Washington -- Ho hum, how are we to respond to the South Korean government's sudden standoffishness? We do have our plates full with the war against terrorism and with Saddam Hussein. Now long-simmering anti-Americanism in South Korea seems to be coming to a boil. There have been large anti-American demonstrations in South Korea. During the recent elections there were prissy references to us from candidate Roh Moo Hyun. After his December 19 election Mr. Roh has displayed a reluctance to join with us in opposing the North Korean nuclear threat. In fact, Mr. Roh has even postured that he might serve as a mediator between the United States and North Korea. It is all very perplexing given the fact that after the Cold War about the only reason for the United States to station 37,000 troops in South Korea has been to demonstrate that we stand by South Korea in its defense against the bully to the North.
After all what does it matter to us if the North invades the South and turns it into a playground for Kim Jong Il? There is no vast geopolitical game going on there as was the case during the Cold War. Then North Korea could be seen as a Communist pawn against the Western democracies. A gain for the Communists was a loss for us. North Korea was part of a Communist camp arrayed against the West. Today North Korea is part of no international movement that I recognize unless it be an international movement of dissolute playboys with a yearning to stay in power by threatening nearby neighbors.
For some not very well thought out reasons, Mr. Roh seems to think that the United States is the reason North Korea is a brutish tyranny. He blames the Bush Administration for not being more sympathetic to the North. He seems to think that Kim Jong Il is a reasonable man with whom he can do business. I say let him do business with Mr. Kim. In fact I say it is time we save ourselves the expense of those 37,000 rowdy troops in South Korea and bring them home. Let Mr. Roh deal with Mr. Kim unimpeded by Washington.
Admittedly Mr. Roh's predecessor, President Kim Dae Jung, was not terribly successful in appeasing his North Korean counterpart. His Sunshine Policy, as it was felicitously known, won him a Nobel Prize for creating ties between the South and the North. Yet the North continued to build its nuclear potential in contraventions to signed treaties. Now President Kim Jong Il appears more of a menace to world peace than ever. Perhaps Jimmy Carter whom President Kim lied to about his nuclear intentions is not the only appeaser who should return his Nobel Prize. He and the author of the Sunshine Policy could return their prizes together.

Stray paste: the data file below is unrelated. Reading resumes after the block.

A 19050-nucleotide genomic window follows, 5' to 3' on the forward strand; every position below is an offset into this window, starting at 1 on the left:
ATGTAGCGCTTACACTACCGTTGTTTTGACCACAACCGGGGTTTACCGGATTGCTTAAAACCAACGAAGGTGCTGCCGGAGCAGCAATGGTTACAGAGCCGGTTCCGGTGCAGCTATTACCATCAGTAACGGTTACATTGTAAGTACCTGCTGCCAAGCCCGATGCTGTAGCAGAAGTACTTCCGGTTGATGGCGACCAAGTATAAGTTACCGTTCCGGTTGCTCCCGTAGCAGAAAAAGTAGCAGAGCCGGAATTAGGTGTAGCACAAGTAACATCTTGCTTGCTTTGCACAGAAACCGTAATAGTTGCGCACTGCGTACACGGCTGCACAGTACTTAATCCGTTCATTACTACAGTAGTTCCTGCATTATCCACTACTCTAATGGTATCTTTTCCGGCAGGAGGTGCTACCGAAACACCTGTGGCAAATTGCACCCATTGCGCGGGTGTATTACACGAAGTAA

Frankly I would have thought that the South Koreans would want their steadfast American allies to remain in South Korea. What is known about the North Korean dictator is not reassuring. His father, who preceded him as dictator, was recognized as a tough old Stalinist. There was always something reliable about him. His son suggests unreliability. He is a sybarite, given to drink, gourmandizing, and licentiousness. Worse he has a murderous record.
Not only is he allowing his countrymen to starve, he has a record of terror. James R. Lilley, our very able and wise ambassador to South Korea from 1986 to 1989, has told ABC News that while serving as apprentice dictator to his father, Kim Jong Il "plotted, for instance, the sabotage of KA-858 in November 1987, when 115 South Koreans were blown up. There's also indications that he may have been behind the Rangoon bombing when 17 people from the highest echelons of the South Korean government were killed and the president missed being killed by a few minutes."
If South Koreans now feel comfortable living in this man's backyard after he has armed himself with nuclear weapons, I say it is time we get our 37,000 troops out of harm's way. This would not be a withdrawal from all Asia, for we already maintain sizable forces in the region. What is more they are stationed in areas where they are treated hospitably. For too many years America's willingness to defend weaker nations has been taken advantage of. This is one opportunity for us to step aside and let the prima donna beneficiary of our strength go it alone. I say good-bye Seoul. Call us when you need us.
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